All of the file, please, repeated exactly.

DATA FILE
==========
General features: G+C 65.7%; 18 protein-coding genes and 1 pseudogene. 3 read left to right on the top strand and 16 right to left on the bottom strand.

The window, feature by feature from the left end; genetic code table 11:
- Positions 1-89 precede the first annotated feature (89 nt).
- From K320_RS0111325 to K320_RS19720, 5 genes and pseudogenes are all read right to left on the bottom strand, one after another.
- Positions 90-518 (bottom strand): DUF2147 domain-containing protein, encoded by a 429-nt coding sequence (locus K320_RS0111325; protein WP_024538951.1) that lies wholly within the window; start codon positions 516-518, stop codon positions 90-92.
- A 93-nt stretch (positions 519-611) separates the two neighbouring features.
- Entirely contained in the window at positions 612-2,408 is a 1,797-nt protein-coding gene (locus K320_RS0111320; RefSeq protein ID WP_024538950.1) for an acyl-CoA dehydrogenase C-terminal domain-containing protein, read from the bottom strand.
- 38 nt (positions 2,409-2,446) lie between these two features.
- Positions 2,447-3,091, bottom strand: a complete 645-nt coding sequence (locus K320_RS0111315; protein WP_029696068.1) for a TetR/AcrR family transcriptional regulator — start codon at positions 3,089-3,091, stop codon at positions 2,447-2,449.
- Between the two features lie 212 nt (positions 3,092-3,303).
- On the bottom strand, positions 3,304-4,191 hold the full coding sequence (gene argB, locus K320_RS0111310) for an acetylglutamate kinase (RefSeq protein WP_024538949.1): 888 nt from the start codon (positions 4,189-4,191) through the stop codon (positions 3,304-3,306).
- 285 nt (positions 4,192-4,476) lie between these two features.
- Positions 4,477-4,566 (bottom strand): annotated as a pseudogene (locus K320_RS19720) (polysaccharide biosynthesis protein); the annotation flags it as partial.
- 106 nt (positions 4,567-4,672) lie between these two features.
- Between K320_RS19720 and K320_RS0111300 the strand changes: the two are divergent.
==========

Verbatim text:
General features: G+C 65.7%; 18 protein-coding genes and 1 pseudogene. 3 read left to right on the top strand and 16 right to left on the bottom strand.

The window, feature by feature from the left end; genetic code table 11:
- Positions 1-89 precede the first annotated feature (89 nt).
- From K320_RS0111325 to K320_RS19720, 5 genes and pseudogenes are all read right to left on the bottom strand, one after another.
- Positions 90-518 (bottom strand): DUF2147 domain-containing protein, encoded by a 429-nt coding sequence (locus K320_RS0111325; protein WP_024538951.1) that lies wholly within the window; start codon positions 516-518, stop codon positions 90-92.
- A 93-nt stretch (positions 519-611) separates the two neighbouring features.
- Entirely contained in the window at positions 612-2,408 is a 1,797-nt protein-coding gene (locus K320_RS0111320; RefSeq protein ID WP_024538950.1) for an acyl-CoA dehydrogenase C-terminal domain-containing protein, read from the bottom strand.
- 38 nt (positions 2,409-2,446) lie between these two features.
- Positions 2,447-3,091, bottom strand: a complete 645-nt coding sequence (locus K320_RS0111315; protein WP_029696068.1) for a TetR/AcrR family transcriptional regulator — start codon at positions 3,089-3,091, stop codon at positions 2,447-2,449.
- Between the two features lie 212 nt (positions 3,092-3,303).
- On the bottom strand, positions 3,304-4,191 hold the full coding sequence (gene argB, locus K320_RS0111310) for an acetylglutamate kinase (RefSeq protein WP_024538949.1): 888 nt from the start codon (positions 4,189-4,191) through the stop codon (positions 3,304-3,306).
- 285 nt (positions 4,192-4,476) lie between these two features.
- Positions 4,477-4,566 (bottom strand): annotated as a pseudogene (locus K320_RS19720) (polysaccharide biosynthesis protein); the annotation flags it as partial.
- 106 nt (positions 4,567-4,672) lie between these two features.
- Between K320_RS19720 and K320_RS0111300 the strand changes: the two are divergent.